December 04, 2018 - 9:01pm EST by
2018 2019
Price: 177.49 EPS 9.09 9.51
Shares Out. (in M): 24 P/E 19.52 18.66
Market Cap (in $M): 4,266 P/FCF 0 0
Net Debt (in $M): 300 EBIT 0 0
TEV (in $M): 4,566 TEV/EBIT 0 0
Borrow Cost: Available 0-15% cost

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  • In Biglari We Trust


This is a timely recommendation to short shares of CBRL as the company's largest shareholder, Sardar Biglari (a highly reputable investor held in high esteem by many*) has begun offloading some of his massive 20% stake in the company, and signalled his view as to the fair value of the stock.  We believe the company is significantly overvalued and will face headwinds in 2019, but this offers an immediate catalyst for the stock's return to normal valuation ranges.

The company has been written up three times on VIC, and many investors are familiar with Biglari via BH (Biglari Holdings) and his ownership of the highly acclaimed newsmagazine, Maxim.  Previous write-ups are below: 2008 short 2004 long 2000 long

Biglari Ownership

Biglari owns his stake in CBRL through a fund called The Lion Fund.  He acquired 4,737,794 shares in CBRL (19.8% interest) between May 2011 and December 2012, for approximately $241 MM, or $50.87 and has received about $39.17 in dividends-- a home run investment.  Along the way, Sardar was keen to note in annual reports that he has never sold a single share of CBRL.  Meanwhile, he and the board have had an acrimonious relationship, and more recently the company hasn't heard from him in "a few years".

Indeed, Biglari's purchase history for CBRL shows only purchases through December 2012, and then nothing.  Until today.

On December 4th, 2018 Biglari filed the following Form 13D/A:

In the form, Biglari discloses the sale of 243,718 shares at approximately $180.  Additionally, Biglari SOLD SHORT call options underlying another 276,000 shares, at a strike of $210 and expiring in June 2019.  

Why is Sardar selling?

Well, most clearly, the stock had run up >30% from its September lows, and trades at 20x next year's earnings, for a casual diner with anemic SSS and unit growth, that probably has hit peak margins and should see significant slowdown in earnings growth, and face multiple compression going forward.

Additionally, look at BH stock.  The Lion Fund at year end 2017 had a $752 MM stake in CBRL and a $282 MM stake in BH, versus only $860 MM in partners capital, with the balance funded by $200 MM borrowed against 3.6 MM of the CBRL shares.  As BH's shares have fallen, The Lion Fund may be seeing pressure, and may need to raise cash.  We do not follow BH, and know there was a (potentially self-dealing?) transaction in April at issue here, so would love to hear experts' views on what is happening.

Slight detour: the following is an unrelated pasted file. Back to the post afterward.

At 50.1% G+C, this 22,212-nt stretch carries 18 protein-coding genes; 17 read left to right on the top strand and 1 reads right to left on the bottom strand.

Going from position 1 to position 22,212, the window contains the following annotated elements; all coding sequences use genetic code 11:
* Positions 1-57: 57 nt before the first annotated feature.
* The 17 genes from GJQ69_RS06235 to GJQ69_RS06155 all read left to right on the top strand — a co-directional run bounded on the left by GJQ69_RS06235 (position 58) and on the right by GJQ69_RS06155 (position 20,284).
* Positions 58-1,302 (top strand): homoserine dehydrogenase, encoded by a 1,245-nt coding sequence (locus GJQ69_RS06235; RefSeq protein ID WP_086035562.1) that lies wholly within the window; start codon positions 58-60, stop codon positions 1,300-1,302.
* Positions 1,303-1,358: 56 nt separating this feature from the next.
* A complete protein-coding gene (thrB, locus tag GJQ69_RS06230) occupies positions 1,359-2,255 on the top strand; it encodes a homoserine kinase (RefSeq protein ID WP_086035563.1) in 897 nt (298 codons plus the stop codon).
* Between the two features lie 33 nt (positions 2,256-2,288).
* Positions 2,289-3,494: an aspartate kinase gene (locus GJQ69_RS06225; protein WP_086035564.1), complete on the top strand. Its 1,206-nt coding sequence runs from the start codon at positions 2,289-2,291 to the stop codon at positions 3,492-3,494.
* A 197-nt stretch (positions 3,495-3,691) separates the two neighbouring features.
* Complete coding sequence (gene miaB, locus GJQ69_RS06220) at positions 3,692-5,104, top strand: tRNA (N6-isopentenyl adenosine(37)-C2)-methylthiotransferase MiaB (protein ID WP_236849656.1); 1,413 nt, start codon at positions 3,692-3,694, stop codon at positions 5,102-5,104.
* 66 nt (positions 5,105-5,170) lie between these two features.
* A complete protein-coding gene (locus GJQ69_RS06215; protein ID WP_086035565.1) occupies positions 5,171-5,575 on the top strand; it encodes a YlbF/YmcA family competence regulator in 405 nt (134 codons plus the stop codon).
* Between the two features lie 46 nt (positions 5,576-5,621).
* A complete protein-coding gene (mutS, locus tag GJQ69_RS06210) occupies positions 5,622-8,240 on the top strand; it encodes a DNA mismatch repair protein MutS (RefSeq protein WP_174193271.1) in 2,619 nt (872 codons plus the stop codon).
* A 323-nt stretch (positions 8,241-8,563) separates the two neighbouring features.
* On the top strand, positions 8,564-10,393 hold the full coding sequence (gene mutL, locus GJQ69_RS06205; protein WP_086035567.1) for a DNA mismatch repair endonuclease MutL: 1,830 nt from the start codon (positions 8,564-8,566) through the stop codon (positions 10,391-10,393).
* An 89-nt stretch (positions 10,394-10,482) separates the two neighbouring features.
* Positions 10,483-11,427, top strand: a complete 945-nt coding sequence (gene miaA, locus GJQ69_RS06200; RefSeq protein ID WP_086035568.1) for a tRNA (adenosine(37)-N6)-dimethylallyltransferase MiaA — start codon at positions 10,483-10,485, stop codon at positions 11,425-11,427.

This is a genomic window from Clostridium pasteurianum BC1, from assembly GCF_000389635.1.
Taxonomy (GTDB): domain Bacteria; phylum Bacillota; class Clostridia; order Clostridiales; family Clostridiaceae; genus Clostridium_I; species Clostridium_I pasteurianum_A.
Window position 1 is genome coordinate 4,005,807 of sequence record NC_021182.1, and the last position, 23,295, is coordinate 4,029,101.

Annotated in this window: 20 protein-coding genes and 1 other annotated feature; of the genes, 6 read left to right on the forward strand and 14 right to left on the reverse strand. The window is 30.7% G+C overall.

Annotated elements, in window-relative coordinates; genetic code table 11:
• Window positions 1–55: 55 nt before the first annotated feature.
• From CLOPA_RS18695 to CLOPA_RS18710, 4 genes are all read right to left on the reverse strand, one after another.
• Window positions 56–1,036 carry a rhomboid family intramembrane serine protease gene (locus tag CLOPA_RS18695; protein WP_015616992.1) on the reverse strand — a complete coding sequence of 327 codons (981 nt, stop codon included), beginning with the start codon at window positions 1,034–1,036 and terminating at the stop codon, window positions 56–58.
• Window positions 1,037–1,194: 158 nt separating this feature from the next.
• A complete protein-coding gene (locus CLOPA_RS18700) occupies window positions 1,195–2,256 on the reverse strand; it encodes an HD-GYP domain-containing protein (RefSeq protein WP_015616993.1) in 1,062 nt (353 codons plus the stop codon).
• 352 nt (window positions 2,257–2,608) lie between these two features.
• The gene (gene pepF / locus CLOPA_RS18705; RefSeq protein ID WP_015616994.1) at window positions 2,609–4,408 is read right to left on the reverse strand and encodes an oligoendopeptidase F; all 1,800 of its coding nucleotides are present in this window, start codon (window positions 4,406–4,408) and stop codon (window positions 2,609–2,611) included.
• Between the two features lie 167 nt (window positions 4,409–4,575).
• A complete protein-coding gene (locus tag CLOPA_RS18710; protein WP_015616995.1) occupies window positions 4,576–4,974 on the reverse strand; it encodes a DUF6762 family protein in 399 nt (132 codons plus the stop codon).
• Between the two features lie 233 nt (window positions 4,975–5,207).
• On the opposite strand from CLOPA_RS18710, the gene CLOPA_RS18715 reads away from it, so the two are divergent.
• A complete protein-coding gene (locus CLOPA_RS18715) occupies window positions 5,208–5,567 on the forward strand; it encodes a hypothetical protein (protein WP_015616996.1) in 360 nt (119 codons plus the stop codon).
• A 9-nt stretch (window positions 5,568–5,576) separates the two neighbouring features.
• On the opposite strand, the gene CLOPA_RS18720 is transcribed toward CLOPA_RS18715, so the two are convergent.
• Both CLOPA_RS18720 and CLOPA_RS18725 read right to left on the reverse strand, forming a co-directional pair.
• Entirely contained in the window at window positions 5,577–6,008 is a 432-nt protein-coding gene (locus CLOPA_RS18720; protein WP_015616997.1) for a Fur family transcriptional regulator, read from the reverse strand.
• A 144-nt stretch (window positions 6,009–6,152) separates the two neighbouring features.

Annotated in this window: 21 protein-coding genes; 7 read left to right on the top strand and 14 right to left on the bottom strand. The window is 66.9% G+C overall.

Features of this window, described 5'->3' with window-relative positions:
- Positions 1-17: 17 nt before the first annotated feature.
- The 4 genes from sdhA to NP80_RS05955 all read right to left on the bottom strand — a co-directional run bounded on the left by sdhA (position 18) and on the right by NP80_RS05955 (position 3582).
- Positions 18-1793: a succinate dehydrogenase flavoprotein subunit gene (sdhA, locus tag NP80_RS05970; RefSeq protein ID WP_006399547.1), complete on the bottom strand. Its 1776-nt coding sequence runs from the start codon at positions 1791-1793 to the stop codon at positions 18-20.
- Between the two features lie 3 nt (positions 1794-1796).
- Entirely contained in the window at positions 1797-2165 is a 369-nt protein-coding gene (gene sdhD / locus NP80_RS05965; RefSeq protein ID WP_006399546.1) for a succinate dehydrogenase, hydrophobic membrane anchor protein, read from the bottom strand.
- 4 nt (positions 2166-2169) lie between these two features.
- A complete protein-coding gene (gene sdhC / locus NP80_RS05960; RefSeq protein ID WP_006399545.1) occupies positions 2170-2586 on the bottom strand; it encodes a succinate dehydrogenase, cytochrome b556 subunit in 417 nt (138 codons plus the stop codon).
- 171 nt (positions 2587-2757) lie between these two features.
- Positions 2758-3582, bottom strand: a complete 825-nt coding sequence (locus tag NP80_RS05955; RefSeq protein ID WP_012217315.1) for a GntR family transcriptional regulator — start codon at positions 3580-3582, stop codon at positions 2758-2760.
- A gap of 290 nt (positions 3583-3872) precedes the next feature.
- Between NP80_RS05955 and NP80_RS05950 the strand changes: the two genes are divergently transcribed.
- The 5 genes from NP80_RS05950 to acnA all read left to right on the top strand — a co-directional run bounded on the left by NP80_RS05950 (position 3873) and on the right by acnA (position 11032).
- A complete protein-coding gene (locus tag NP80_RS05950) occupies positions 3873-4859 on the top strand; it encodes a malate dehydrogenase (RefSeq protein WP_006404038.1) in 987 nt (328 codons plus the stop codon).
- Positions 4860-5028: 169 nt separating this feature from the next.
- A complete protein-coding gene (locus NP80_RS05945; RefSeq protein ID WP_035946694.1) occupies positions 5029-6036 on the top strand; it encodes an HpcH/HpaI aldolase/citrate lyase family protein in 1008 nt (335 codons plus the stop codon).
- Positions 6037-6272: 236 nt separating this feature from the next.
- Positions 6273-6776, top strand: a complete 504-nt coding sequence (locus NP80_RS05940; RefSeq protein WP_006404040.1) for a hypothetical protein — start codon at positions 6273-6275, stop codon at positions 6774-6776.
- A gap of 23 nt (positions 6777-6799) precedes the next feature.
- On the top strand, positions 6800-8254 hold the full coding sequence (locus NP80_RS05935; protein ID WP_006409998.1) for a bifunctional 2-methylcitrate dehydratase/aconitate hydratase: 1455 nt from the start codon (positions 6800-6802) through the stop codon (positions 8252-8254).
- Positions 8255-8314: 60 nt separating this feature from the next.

Regardless, Sardar has tipped his hand about the valuation of the company, and given his ownership of approximately 16 days trading volume, this could be a continued headwind for the stock.


CBRL's recent stock move has been driven largely by the significant drop in oil (their on-highway locations are seen as a beneficiary of increased highway travel), a short squeeze given the significant number of shares shorted, and some slightly less bad results. 

But compare CBRL to its peers:

CBRL 1.1% 5.0%   2.1% 18.7x 11.1x
TXRH 5.3% 16.0%   2.8% 25.5x 13.5x
DRI 2.7% 11.0%   3.9% 17.2x 11.1x
BJRI 4.6% 6.0%    6.1% 21.8x 9.0x
DIN 4.5% 20.0%   7.1% 12.8x 10.9x
BLMN 4.4% 7.0%   8.0% 12.7x 7.0x
EAT -0.1% 8.0%   8.6% 12.6x 8.3x
CAKE 1.1% 8.0%   8.8% 17.5x 8.6x


This list is ordered by FCF yield.  As you can see, CBRL is the most expensive casual diner, yet it has the second lowest Same Store Sales, and the absolute lowest predicted EPS growth.  It stands in sharp contrast to "best in class" operators like TXRH or DRI, who trade at premiums for a reason.

CBRL's challenge is that they're not growing units and they're not getting Same Store Sales growth.  In fact, last quarter, restaurant traffic was still down -1.6%, although it was an improvement from the prior quarter's -3.5%.  Absent sales growth, the company needs to contend with higher labor costs that are crimping the entire restaurant industry, plus invest in remodels and delivery.


We believe valuation is the thesis here, as CBRL's stock price has gotten significantly disconnected from its fundamentals.  However, it's often dangerous to short a stock solely because of its valuation.  Here, we have the catalyst of Biglari's first ever sales of CBRL stock, and potential for future sales to depress the stock price.  If you do pair trades, being long BLMN, CAKE, or EAT could be interesting offsets.


I do not hold a position with the issuer such as employment, directorship, or consultancy.
I and/or others I advise hold a material investment in the issuer's securities.


Biglari's sales get more attention, or they accelerate.  2019 earnings disappoint.  Analysts rebase valuation frameworks.

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